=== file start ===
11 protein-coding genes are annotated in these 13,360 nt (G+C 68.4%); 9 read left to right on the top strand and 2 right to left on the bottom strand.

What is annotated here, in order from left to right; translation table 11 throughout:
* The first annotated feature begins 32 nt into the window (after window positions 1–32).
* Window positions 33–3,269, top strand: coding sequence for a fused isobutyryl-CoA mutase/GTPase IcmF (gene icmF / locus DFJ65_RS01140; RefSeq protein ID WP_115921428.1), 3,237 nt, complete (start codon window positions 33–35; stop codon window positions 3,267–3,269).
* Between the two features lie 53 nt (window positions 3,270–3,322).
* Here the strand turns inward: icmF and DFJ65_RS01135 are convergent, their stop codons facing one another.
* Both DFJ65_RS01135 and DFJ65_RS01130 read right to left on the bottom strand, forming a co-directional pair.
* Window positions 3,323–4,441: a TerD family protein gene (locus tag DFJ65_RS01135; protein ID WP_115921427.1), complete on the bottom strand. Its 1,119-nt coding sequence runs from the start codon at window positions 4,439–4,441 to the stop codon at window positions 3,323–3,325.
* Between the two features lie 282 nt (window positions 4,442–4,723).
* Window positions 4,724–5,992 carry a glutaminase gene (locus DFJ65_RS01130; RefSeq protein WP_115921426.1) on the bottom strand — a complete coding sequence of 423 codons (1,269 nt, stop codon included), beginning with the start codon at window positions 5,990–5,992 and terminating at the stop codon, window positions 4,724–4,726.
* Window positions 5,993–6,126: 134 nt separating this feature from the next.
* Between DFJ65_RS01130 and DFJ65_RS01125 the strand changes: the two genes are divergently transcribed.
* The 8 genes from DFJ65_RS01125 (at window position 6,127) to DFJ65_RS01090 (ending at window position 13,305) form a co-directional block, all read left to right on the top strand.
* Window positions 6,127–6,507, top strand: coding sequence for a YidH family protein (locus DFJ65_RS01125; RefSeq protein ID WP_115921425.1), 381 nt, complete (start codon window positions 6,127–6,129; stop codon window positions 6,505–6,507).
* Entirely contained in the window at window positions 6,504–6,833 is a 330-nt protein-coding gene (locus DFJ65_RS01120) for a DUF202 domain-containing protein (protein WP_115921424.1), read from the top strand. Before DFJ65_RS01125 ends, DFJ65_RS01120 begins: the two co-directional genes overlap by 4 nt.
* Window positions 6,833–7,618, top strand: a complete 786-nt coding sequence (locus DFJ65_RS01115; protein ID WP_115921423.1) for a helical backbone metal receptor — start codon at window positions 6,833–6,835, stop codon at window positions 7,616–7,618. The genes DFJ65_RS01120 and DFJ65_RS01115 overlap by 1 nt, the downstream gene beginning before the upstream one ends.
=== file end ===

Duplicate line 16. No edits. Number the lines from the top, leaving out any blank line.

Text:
* Window positions 6,833–7,618, top strand: a complete 786-nt coding sequence (locus DFJ65_RS01115; protein ID WP_115921423.1) for a helical backbone metal receptor — start codon at window positions 6,833–6,835, stop codon at window positions 7,616–7,618. The genes DFJ65_RS01120 and DFJ65_RS01115 overlap by 1 nt, the downstream gene beginning before the upstream one ends.